1. I agree with what you’re saying here to a degree. One fact you glossed over is the concept of the Common Good. I realize that defining this concept is subjective, but I believe that the major reason that many people today put the “me” before the “we” is because the state has become the tool of the right 1% who glean most of the benefits of the political community. So the individual who pays and pays while a few benefit and then make rules that keeps that same individual in lifelong debt. If democratic political communities paid more than lip service to the concept of “common good” the individual might feel less like spending most of his energy looking after his own interests and take a real interest in the society around him. The only example I’ll point to is the disgraceful attempts by the Republicans to exclude even greater numbers of working class and poor Americans from affordable health care insurance.

    • I have blogged endlessly (some would say) about the common good! It is not quite the same thing as the ancient notion of the priority of the nation over the individual. Rather, it was an Enlightenment notion that bridged the gap between that view and the modern view that stresses the centrality of individual rights. But you are surely right: even that notion has become passé today as the wealthy run the show and concern themselves only with profits and power

    • Having recently read some of Hobbes’ work, I give him and Locke a lot of credit for logically understanding how the motives of individuals dictate their actions and impact a political system. I believe the resulting Individualistic philosophies provide the greatest potential for human liberty and prosperity.

      There has been a lot of talk in recent years about how individualism leads to selfishness and lack of concern for our fellow man. This can be true. It is also true of Collectivism. I agree with the statements above about the 1% ruling America. This is certainly a result of the citizenry relinquishing rights to the government for some perceived “common good” which could never be achieved. A fellow named Mises explained the reasons for this very well in the 19th century.

      The real problem with any economic or political system is not the system itself, but the deeply flawed nature of humanity, which history has revealed to be desperately wicked. That being said, history will show that Individualism tempered with Judeo-Christian values provided the greatest human achievement the world will ever know.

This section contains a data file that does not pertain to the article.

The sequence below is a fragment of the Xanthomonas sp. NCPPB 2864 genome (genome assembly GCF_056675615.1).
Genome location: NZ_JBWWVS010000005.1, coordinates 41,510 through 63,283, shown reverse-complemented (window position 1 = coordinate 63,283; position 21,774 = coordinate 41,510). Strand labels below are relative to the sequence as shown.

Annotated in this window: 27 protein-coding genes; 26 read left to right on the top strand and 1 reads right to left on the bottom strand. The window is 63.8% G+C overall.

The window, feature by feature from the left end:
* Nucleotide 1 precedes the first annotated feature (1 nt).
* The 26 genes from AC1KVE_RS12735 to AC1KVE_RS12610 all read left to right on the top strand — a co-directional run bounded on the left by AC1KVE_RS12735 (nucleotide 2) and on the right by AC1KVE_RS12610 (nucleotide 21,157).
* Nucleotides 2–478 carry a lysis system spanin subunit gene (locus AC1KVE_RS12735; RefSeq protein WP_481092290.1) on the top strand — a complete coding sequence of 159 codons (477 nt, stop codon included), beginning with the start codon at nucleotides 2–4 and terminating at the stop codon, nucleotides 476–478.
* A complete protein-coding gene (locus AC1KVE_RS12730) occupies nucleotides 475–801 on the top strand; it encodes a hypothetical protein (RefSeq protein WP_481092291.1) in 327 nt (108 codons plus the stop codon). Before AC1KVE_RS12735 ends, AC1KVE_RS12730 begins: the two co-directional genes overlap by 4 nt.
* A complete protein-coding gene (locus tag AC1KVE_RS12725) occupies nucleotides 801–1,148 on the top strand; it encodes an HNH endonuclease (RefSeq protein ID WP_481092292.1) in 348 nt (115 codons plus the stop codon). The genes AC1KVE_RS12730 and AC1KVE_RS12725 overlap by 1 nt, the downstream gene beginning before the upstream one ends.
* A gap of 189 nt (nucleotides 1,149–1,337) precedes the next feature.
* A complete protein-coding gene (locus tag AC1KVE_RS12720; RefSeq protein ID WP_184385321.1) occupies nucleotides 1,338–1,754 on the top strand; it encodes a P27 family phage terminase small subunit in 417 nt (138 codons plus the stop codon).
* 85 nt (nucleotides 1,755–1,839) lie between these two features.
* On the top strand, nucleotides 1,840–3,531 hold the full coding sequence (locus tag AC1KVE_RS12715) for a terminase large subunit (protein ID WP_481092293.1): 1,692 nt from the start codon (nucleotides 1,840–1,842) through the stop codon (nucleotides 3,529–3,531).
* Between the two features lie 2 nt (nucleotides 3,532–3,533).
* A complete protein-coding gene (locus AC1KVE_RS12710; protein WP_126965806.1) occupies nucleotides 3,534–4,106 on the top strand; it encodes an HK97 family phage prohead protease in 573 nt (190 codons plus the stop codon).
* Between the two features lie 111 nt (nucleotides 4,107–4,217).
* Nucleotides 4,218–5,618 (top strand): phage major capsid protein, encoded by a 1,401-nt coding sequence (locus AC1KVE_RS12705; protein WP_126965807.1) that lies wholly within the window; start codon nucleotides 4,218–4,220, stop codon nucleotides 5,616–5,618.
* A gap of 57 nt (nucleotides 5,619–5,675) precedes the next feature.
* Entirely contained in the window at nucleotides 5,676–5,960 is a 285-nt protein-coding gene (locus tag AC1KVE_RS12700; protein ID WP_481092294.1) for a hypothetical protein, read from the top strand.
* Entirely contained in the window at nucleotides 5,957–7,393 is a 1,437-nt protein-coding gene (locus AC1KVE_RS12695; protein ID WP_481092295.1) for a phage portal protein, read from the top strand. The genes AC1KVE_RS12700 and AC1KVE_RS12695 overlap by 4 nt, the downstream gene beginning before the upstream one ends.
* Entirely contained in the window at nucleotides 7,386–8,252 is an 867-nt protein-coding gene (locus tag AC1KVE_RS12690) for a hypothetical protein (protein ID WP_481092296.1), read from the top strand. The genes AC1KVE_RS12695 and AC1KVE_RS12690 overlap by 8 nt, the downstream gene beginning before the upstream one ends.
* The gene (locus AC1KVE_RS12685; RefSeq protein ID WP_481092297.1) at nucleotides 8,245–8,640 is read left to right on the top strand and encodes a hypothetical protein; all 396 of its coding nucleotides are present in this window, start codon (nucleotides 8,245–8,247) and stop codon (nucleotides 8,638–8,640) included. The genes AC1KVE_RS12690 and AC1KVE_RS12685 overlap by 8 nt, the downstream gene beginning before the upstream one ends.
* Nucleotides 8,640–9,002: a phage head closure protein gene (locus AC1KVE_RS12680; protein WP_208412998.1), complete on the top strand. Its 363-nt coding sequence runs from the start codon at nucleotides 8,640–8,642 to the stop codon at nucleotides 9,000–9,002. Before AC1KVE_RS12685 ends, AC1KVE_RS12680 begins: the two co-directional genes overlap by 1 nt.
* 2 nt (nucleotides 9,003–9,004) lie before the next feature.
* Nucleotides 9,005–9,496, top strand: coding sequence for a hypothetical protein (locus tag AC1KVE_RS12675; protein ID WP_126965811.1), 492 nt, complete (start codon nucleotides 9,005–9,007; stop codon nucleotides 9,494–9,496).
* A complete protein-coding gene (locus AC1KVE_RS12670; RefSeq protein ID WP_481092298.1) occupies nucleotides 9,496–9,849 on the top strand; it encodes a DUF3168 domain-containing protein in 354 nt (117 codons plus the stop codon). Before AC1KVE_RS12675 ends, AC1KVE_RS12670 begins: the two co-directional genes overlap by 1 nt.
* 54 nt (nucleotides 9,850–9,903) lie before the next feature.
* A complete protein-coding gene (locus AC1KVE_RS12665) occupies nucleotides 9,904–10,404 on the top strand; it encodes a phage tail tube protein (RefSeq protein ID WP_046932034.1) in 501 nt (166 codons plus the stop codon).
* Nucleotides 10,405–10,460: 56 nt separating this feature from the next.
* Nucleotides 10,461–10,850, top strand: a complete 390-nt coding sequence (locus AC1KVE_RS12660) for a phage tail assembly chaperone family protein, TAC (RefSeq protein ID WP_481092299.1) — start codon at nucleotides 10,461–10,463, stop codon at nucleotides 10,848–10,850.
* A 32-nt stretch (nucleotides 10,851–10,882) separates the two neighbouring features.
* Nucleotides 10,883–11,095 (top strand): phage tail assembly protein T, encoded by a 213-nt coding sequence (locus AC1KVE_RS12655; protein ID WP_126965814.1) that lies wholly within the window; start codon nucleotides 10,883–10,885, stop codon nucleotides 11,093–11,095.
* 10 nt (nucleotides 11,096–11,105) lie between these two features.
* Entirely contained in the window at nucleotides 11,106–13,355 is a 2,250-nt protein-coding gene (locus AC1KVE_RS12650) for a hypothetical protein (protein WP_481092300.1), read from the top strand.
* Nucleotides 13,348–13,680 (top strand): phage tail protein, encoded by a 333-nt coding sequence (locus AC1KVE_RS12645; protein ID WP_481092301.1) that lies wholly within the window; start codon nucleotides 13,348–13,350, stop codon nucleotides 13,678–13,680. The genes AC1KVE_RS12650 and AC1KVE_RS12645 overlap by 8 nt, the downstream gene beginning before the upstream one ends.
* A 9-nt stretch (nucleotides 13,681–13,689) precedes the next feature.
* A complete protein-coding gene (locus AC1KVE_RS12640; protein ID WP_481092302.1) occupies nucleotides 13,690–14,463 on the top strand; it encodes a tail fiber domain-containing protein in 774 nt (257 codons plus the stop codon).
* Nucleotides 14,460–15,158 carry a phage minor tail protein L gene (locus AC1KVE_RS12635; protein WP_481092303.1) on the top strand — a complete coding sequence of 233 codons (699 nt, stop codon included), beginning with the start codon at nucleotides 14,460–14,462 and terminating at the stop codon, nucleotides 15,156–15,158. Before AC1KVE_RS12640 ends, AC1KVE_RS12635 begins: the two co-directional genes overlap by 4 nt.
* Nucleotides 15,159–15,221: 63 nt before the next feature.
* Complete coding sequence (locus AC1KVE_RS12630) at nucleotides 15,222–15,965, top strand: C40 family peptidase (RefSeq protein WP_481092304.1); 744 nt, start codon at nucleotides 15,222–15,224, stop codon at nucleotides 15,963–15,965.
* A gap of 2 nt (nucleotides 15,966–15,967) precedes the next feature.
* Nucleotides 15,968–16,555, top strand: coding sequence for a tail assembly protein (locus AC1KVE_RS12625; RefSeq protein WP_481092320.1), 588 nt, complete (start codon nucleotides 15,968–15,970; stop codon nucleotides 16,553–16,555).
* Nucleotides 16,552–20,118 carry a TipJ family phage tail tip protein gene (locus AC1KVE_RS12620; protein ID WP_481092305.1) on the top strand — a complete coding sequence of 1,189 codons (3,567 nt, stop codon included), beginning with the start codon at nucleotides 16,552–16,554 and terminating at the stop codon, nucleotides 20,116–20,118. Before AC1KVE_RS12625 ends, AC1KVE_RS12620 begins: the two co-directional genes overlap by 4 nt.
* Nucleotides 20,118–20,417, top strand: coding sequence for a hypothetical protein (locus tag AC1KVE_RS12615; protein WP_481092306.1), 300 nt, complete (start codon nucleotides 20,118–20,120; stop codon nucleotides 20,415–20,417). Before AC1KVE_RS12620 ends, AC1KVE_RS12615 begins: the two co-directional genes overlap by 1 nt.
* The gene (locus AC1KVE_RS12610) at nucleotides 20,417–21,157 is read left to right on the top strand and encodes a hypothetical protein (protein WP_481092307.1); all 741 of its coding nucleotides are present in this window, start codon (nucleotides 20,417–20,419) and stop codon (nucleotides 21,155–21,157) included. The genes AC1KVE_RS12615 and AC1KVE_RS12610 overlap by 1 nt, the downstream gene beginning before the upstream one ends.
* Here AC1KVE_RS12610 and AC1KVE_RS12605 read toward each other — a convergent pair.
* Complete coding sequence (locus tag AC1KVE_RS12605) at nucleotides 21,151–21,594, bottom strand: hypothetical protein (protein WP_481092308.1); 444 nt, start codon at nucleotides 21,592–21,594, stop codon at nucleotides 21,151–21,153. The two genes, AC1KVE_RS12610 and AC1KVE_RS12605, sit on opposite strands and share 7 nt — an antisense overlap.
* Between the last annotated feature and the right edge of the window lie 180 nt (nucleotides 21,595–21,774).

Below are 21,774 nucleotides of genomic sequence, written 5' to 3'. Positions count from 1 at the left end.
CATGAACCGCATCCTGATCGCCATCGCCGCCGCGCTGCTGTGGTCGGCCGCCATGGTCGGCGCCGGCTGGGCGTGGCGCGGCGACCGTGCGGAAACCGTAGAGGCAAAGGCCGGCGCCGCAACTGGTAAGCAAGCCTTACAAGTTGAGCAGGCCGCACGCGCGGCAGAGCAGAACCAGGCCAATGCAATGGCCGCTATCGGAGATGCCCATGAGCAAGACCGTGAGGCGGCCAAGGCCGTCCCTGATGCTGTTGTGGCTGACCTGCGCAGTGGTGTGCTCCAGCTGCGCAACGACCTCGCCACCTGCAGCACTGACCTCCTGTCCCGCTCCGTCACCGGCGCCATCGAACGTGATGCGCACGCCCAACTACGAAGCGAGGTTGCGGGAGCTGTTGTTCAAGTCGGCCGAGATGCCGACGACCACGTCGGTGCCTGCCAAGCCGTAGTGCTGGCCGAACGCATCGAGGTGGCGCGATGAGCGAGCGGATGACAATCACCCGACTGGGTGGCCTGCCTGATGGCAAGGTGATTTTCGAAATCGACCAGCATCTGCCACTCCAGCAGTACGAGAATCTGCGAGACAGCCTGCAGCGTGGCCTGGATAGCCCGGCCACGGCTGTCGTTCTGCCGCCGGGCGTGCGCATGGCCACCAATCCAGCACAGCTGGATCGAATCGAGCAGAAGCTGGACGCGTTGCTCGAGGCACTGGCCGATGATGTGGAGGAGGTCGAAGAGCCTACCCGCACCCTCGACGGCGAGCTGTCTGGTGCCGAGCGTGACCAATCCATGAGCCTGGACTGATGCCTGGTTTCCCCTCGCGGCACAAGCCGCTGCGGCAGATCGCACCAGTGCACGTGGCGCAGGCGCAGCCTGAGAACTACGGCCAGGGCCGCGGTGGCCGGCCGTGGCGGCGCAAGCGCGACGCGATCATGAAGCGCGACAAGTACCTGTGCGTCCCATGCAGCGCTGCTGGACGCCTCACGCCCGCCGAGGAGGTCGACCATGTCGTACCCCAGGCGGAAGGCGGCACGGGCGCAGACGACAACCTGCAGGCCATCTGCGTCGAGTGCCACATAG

• I do question whether “individualistic philosophies provide the greatest potential for human liberty and prosperity.” Prosperity, perhaps, but surely not liberty. We have become enslaved to our possessions and our collective apathy has allowed the very wealthy in this country to take control of the reins of power and direct the course of the entire nation. And we follow along with our eyes down staring stupidly at our electronic toys. This is hardly human liberty! And one might argue that the period of greatest human achievement was that rather brief period of time when Athens was at the height of its power and influence.Thank you so much for the good comment — and for following my blog!

      • There are no easy answers to these kinds of questions that thinkers have wrestled with for centuries.

        I disagree that human nature is desperately wicked. Of course, that’s the flawed premise of Christianity’s teaching about “original sin”. After being raised Catholic , I have rejected all religion. After 66 years of life experience, I believe that human nature has both light and dark sides. There certainly has been horribly wicked atrocities committed against people who did not deserve it. Yet there are millions of people who live exemplary lives and have done wonderful things for others both today and down through the ages.

        Capitalism is not inherently evil. However, capitalists have shown enormous greed in the past and today that has caused great hardship. They highjacked the system because they could and the great religions bowed and smiled upon them. The same holds true of democracy. It has been highjacked by the rich and powerful – who also control the police and the military. The 99% feel powerless because we are in so many ways. Great human achievement will have to happen without religious influence. I appreciate your comment.

      • Thank you, John, for your thoughtful comment. Capitalism is not inherently evil, as you say, but it is inherently in conflict with the teachings of the New Testament. That struggle has been pretty well determined. Capitalism caters to the human insecurities that lead them to want and then want some more. Christianity demands sacrifices that folks have been increasingly unwilling to make. The conflict seems to be all but over, I would think. This is simplistic, I know, but I have blogged about this quite a bit and don’t want to overstay my welcome!

  2. Quite well put, my friend, and one phrase at the end sums it up nicely: “… recognize that others are just as important as we ourselves …” People seem to forget that.

      • Tardy??? Your response was almost immediate! I was a day-and-a-half behind and just now trying to get caught up! I’m sorry about your hard drive, though, may it rest in peace. Did you buy a new drive or a new computer?

  3. Hugh, this line near the end says it all, to me.

    “We demand our rights and ignore our responsibilities.”

    I do think we each have varying shades of altruism, some with none to very little, with others who do look out for others in the JFK vain. We need to guard against falling too much in line with this quote.

    We cannot deal with our bigger challenges, if too many embrace this quote. The nationalistic fervor is toward these lines, unfortunately.